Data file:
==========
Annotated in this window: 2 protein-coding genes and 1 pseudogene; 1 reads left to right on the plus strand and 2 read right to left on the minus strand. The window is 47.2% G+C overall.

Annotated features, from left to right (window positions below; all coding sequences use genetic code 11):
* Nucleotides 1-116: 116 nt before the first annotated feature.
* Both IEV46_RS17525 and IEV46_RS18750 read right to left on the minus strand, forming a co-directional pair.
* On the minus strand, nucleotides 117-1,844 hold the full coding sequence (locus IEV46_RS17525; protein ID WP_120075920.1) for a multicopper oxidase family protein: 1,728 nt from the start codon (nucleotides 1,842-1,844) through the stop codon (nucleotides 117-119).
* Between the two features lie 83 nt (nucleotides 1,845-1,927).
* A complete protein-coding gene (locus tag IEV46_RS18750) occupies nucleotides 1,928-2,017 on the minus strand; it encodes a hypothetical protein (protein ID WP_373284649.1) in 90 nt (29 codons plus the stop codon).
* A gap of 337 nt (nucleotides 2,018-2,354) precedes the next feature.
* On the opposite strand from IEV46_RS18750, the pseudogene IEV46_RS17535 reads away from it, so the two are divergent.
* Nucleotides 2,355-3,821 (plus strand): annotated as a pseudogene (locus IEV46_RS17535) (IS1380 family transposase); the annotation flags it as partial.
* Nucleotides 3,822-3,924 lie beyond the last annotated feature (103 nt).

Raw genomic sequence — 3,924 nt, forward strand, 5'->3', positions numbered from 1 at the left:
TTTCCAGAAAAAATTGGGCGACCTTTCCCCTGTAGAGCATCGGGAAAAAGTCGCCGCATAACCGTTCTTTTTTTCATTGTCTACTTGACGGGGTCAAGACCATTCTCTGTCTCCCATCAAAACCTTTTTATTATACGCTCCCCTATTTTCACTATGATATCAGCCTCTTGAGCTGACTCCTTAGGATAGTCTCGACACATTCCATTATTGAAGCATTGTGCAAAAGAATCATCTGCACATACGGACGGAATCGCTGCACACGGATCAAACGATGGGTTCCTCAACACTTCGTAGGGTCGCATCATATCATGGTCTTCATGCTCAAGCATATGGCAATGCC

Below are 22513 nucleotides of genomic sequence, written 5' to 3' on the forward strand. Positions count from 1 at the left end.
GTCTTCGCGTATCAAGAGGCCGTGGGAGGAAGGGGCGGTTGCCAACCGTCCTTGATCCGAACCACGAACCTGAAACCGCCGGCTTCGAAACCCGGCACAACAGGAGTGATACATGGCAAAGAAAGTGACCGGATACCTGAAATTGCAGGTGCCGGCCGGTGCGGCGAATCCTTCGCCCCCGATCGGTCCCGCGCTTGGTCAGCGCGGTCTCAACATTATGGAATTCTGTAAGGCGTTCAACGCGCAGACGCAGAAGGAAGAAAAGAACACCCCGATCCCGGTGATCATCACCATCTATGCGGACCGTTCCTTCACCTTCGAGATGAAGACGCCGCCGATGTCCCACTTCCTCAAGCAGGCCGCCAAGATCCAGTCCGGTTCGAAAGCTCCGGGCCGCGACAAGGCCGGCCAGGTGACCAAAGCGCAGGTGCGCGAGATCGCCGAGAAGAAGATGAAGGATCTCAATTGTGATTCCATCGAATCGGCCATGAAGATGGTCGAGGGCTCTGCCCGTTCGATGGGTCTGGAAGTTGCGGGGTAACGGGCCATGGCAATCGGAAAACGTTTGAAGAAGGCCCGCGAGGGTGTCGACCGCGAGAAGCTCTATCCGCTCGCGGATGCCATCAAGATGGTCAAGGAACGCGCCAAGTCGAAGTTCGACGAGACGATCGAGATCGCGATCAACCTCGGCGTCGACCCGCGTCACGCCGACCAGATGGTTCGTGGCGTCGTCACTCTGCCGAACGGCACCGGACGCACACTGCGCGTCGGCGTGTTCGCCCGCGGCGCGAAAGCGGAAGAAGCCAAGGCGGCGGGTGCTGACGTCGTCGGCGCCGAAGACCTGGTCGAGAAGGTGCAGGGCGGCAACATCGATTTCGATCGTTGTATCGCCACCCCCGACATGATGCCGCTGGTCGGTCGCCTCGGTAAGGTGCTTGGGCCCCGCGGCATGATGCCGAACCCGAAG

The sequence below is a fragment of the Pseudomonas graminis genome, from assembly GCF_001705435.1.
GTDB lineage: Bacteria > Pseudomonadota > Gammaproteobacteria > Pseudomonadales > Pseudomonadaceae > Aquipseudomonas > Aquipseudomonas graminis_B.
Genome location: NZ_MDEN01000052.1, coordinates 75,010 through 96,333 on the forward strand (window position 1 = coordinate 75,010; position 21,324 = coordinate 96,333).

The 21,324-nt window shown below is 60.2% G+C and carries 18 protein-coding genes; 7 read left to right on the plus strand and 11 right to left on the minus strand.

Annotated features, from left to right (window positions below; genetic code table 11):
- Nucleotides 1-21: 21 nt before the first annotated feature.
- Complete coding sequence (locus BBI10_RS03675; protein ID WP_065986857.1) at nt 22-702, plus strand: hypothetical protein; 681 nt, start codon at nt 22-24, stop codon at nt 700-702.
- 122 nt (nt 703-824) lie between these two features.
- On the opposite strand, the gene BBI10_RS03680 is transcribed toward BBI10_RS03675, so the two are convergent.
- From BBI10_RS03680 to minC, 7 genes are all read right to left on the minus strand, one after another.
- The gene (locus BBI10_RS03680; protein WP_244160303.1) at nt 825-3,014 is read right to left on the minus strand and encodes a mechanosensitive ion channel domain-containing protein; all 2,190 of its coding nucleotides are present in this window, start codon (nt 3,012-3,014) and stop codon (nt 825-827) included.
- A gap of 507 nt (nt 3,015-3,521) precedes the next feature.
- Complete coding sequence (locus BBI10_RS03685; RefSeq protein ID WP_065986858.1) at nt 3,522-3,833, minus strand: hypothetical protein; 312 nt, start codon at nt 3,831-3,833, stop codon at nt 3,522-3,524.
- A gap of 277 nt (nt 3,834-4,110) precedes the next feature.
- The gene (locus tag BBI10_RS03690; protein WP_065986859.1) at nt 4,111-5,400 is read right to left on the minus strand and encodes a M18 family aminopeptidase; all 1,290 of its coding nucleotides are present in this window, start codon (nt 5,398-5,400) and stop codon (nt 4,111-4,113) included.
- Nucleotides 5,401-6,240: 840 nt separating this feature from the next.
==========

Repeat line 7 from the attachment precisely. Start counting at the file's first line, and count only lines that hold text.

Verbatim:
* A complete protein-coding gene (locus tag IEV46_RS18750) occupies nucleotides 1,928-2,017 on the minus strand; it encodes a hypothetical protein (protein ID WP_373284649.1) in 90 nt (29 codons plus the stop codon).